Acquisition Campaigns | Jacques Saly’s Cupid Testing One of His Arrows

Posted in museums by Editor on October 21, 2015

From The Louvre:

Be a Patron of Love
Louvre Launches Campaign to Acquire
Jacques Saly’s Cupid Testing One of His Arrows

chef-d-oeuvre-jacques-salyIn 1753, sculptor Jacques Saly signed and dated his masterpiece, the marble statue Cupid Testing One of His Arrows (L’Amour essayant une de ses flèches). The piece had been commissioned a year earlier by the Marquise de Pompadour, royal mistress of Louis XV, and was presented to the king in person on August 11, 1753, before being installed at the Salon de l’Académie at the Louvre to be shown to the public for one month.

Jacques Saly was made royal sculptor in 1750, when he became a member of the Royal Academy of Painting and Sculpture. Recommended by renowned sculptor Edme Bouchardon, Saly was called to Denmark in 1753 to work on the equestrian statue of Frederick V and help establish the Royal Danish Academy of Fine Arts in Copenhagen. He did not return to France until 1774, two years before his death.

Despite his short artistic career in France, Saly received a number of prestigious commissions. His masterpiece remains Cupid Testing One of His Arrows, which Madame de Pompadour presented in her three favorite residences: the Château de Crécy and the Château de Bellevue, on the outskirts of Paris, and the Hôtel d’Evreux, future site of the Palais de l’Elysée. Hidden from view in private collections for over two centuries, Saly’s sculpture of Cupid was revealed to the public in 2002 for the exhibition Madame de Pompadour and the Arts at the Château de Versailles. It was listed as a National Treasure by the French state in 2006.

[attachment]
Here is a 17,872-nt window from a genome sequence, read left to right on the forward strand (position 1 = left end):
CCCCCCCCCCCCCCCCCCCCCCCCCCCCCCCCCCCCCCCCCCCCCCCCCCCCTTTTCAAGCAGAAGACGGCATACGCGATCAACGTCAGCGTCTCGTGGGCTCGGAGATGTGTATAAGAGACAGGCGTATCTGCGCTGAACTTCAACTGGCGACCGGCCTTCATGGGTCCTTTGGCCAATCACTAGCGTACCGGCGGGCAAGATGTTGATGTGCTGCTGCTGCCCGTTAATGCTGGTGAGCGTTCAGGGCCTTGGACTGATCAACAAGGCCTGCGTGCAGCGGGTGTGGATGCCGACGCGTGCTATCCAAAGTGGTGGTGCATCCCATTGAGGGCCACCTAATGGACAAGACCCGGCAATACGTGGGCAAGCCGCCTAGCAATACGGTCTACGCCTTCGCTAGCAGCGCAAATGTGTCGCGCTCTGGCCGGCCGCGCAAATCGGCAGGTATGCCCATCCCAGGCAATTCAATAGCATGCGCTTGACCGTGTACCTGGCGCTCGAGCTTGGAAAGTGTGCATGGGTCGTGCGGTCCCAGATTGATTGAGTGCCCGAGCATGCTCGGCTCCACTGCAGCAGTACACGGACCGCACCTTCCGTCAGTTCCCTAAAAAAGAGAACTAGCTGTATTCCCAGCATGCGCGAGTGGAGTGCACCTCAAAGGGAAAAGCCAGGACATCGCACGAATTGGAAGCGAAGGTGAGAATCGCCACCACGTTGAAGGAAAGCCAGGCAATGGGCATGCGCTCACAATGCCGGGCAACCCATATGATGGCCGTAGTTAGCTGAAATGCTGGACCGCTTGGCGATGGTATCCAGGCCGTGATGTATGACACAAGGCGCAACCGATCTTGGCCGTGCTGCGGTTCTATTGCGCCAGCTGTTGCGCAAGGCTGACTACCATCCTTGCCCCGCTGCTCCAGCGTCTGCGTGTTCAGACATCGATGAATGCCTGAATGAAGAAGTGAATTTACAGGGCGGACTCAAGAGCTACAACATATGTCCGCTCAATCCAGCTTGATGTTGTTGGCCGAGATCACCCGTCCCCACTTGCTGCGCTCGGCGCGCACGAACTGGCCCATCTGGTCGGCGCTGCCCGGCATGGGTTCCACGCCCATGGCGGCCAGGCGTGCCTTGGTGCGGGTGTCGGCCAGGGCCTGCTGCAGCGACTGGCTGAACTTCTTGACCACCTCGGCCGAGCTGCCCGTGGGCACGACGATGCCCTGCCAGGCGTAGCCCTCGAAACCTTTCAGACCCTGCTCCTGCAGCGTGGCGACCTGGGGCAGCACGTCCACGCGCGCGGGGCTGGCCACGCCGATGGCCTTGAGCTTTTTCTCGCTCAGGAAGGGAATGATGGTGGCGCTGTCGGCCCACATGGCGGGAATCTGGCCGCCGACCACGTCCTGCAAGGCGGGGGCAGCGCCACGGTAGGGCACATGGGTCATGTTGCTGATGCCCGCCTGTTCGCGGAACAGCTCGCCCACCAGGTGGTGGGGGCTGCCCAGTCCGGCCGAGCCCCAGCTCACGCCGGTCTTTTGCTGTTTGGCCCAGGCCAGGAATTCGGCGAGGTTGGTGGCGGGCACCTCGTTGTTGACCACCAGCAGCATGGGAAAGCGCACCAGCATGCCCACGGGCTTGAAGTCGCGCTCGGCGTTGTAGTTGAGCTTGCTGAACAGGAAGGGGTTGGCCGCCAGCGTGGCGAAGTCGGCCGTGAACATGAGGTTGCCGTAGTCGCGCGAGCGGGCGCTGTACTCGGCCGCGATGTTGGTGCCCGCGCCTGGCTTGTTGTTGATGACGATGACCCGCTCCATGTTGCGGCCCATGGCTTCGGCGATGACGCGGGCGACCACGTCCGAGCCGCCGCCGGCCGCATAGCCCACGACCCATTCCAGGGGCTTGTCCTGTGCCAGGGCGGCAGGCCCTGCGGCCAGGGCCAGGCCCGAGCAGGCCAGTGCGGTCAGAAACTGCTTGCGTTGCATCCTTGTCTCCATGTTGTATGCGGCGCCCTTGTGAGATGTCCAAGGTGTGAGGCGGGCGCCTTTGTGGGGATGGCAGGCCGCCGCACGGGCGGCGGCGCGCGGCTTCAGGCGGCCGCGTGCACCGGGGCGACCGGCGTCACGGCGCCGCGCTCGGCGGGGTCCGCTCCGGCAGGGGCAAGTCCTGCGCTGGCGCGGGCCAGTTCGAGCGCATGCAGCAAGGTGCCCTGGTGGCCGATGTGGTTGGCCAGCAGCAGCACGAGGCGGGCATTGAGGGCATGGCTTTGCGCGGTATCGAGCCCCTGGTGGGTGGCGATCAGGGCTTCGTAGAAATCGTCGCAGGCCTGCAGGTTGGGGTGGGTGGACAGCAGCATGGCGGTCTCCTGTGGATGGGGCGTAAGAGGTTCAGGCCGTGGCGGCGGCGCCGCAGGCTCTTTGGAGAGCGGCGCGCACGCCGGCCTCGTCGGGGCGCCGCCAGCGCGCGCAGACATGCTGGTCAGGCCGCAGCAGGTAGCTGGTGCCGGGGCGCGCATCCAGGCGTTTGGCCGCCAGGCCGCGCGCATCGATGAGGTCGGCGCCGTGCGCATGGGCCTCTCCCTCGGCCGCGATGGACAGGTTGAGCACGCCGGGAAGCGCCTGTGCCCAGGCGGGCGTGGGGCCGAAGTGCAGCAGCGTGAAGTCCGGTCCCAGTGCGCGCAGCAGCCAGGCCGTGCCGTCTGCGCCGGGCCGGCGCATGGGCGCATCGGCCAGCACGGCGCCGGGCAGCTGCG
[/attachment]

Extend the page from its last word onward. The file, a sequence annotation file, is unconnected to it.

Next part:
A masterpiece of French art by its delicateness of composition and virtuosity of marblework, the statue is also outstanding for the pedestal that has remained with it since the beginning. It was executed by the great sculptor and ornamentalist Jacques Verberckt, who produced sumptuous wood paneling for the Château de Versailles and the Château de Fontainebleau, and who was also a friend of Saly’s. It is indeed quite remarkable that the two royal sculptors worked together on the same commission.

To execute this spectacular work of art, Saly gave of his best and applied all of his expertise. Its reappearance in France is an unhoped-for opportunity to shine light on the artist, a highly skilled sculptor who was sensitive to the art of his time.

The Société des Amis du Louvre has already provided half of the amount required for this major acquisition. In order for the exceptional work of art to enter the national collections, the Musée du Louvre is calling upon the generosity of the public to raise a minimum of €600,000 before February 14, 2016.

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